Obviousness and patents

This week, the US Supreme Court issued a ruling related to the ‘obviousness’ test in patent filing. The case – KSR Int’l Co. v. Teleflex Inc. (PDF) – hinged on whether an automatic adjustment device for an accelerator pedal created by KSR infringed upon the patents of Teleflex. KSR argued that the combination of technologies was obvious, and that Teleflex could not claim royalties.

In order to maintain a fair and beneficial system, the condition that patents cover non-obvious innovations is highly important. The whole reason for granting patents is to foster innovation by granting temporary monopolies to innovators. Patents are meant to include enough information to allow a skilled practitioner to actually make the thing being patented. Under this system, inventors are meant to be willing to disclose the nature of what they have accomplished so that it might serve to aid the investigations of others. In exchange, they get legal rights over their invention for a defined period of time. This trade-off hardly makes sense when companies are permitted to patent trivial innovations, such as the much ridiculed patent awarded to Amazon.com for ‘one click shopping.’

Recently, there have been a good number of cases where the patent system is accomplishing something quite unlike this ideal. ‘Patent trolls‘ acquire patents of a broad and obvious kind, then wait for another company to release a successful product that arguably infringes on them. More often than not, the objective is simply to receive some kind of payment in return for ending the legal hassle. Of course, this interferes with the processes of innovation, as well as undermining the general credibility of the patent system. RIM and Vonage have both recently been targeted by such suits.

It seems sensible that patent offices should be more aggressive in their interpretations of what it means for an invention to be ‘novel’ and ‘non-obvious.’ As such, they would reduce the occurrences in which someone is unfairly granted rights over an idea that many other people have likely come up with, but not bothered to go through the process of trying to patent. It would also reduce the danger of patent trolling, particularly if the courts recognize that such behaviour can be predatory, and that the patent system ultimately exists to serve the public good.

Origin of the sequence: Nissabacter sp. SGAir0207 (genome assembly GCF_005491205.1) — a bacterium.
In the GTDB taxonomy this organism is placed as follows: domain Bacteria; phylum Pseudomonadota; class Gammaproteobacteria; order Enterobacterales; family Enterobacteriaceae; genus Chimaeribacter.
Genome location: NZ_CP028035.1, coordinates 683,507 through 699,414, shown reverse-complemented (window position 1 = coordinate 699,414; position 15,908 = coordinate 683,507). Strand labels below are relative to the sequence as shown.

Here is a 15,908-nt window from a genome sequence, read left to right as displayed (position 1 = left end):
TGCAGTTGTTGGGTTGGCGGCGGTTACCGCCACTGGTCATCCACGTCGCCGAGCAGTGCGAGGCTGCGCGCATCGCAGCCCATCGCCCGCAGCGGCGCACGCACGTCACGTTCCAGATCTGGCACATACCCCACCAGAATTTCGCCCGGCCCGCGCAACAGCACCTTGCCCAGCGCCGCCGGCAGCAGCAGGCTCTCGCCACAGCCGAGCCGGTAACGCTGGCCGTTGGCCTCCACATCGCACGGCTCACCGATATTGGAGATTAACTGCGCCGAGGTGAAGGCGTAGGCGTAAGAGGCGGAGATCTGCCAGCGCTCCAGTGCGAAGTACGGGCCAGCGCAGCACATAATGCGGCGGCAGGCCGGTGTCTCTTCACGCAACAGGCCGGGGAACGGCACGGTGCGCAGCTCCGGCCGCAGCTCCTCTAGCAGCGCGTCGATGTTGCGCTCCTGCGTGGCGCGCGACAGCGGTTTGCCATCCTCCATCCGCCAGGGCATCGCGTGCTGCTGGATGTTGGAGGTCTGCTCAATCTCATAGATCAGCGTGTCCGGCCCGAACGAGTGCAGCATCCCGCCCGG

PS. Slashdot has commented on the Supreme Court ruling. Most of these entries are also relevant.

Author: Milan

In the spring of 2005, I graduated from the University of British Columbia with a degree in International Relations and a general focus in the area of environmental politics. In the fall of 2005, I began reading for an M.Phil in IR at Wadham College, Oxford. Outside school, I am very interested in photography, writing, and the outdoors. I am writing this blog to keep in touch with friends and family around the world, provide a more personal view of graduate student life in Oxford, and pass on some lessons I've learned here.

6 thoughts on “Obviousness and patents”

  1. “Faced with a duly unimpressed USPTO examiner who rejected its new 1-Click patent claims as ‘obvious’ and ‘old and well known,’ Amazon has taken the unusual step of requesting an Oral Appeal to plead its case. And in what might be interpreted by some as an old-fashioned stalling tactic, the e-tailer has also canceled and refiled its 1-Click claims in a continuation application. As it touted the novelty of 1-Click to Congress last spring, Amazon kept the examiner’s rejection under its hat, insisting that ‘still no [1-Click] prior art has surfaced.’ The Judiciary Committee hearing this testimony included Rick Boucher (VA) and Howard Berman (CA), both recipients of campaign contributions from a PAC funded by 1-Click inventor Jeff Bezos, other Amazon execs, and their families.”

    From Slashdot

  2. In recent years, however, the patent system has been stifling innovation rather than encouraging it. A study in 2008 found that American public companies’ total profits from patents (excluding pharmaceuticals) in 1999 were about $4 billion—but that the associated litigation costs were $14 billion. Such costs are behind the Motorola bid: Google, previously sceptical about patents, is caught up in a tangle of lawsuits relating to smartphones and wants Motorola’s huge portfolio to strengthen its negotiating position (see article).

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